An older style of Pal's in downtown Kingsport, which I assume is the original location. It definitely has that 1960's vibe.
Another view a bit closer to the building.
Pal's is found in Northeast Tennessee and Southwest Virginia, but mostly Tennessee. It's furthest south location is Greeneville, furthest west Morristown and furthest north Norton, VA. I did not have a chance to try it while I was there, but I can honestly say that it looks to have a standout menu compared to many larger chains for a rather diverse palate much like Hardee's used too. Serving items such as the "Sauceburger", "Chipped Ham", "Chiliburger" and a chili dog alongside the usual burger and fries sounds a bit unique and fun. Considering how the chain has grown, it must be decent. It definitely seemed to attract more business than regional chain Jacks in Alabama did, but nothing on here could be easy for the waistlines of the area (except maybe the Chipped Ham sans mayo).
This much newer location is a bit frightening. Most look like this. This is across from Fort Henry Mall in Southland Shopping Center, which once housed a (Kuhn's) Big K.
Besides the food, what also stands out about Pal's is the absolutely frightful decor used on the place. The logo itself is the name inside a sunburst, and the buildings themselves have hideous turquoise tile topped with a big fake hot dog. In fact, the only location I saw that was different was in downtown Kingsport, which I am guessing is the flagship. Both styles are featured here for comparison as well. I guess it was good I went downtown or I wouldn't have seen both. The older style looks more like a vintage 1960's piece in the vein of the early Burger Chef, but I found it was more eye-catching and appetizing than a cotton candy colored cube.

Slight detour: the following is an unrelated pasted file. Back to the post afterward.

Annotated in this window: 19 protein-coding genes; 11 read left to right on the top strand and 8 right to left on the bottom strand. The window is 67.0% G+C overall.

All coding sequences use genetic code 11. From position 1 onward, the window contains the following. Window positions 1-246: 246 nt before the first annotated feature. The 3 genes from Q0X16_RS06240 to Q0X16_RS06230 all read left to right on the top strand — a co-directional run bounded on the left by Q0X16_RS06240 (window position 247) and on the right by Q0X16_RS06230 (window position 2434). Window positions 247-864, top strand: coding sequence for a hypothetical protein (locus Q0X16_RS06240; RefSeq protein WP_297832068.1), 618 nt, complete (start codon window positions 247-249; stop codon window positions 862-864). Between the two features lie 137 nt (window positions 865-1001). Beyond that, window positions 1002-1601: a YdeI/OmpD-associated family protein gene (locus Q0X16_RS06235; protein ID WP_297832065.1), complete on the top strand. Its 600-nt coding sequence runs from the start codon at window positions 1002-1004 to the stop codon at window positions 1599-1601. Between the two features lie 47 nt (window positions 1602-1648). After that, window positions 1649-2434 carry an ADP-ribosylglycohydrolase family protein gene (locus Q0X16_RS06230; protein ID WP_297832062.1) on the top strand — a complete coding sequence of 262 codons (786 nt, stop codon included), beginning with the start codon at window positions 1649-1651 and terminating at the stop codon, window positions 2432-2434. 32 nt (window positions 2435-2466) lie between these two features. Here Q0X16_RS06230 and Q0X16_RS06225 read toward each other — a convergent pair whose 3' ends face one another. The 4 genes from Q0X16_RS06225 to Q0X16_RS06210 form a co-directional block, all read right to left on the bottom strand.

Here is the sign at the Southland Shopping Center location across from Fort Henry Mall. After eating a Sauceburger, play vollyball with them. Maybe they'll do tenis next week.
The whole phenomenon of local fast food joints are curious, though it is well known that all started out as such. Probably why some are national while others are not has a lot to do with the location. Consider that McDonald's and Taco Bell both started in California, which is probably how they obtained a national following vs. something found in a place like Kingsport. I can think of many other examples of local chains like Pal's including fore-mentioned Jack's in Birmingham, The Varsity in Atlanta, Lion's Choice in St. Louis, Krystal in Chattanooga, Rush's in Columbia among others. Some, such as Lion's Choice, I would love to expand out of their region. In all, local chain restaurants are always part of my curiosity of making retail trips to cities across the South, I am glad to feature this rather unique local flavor.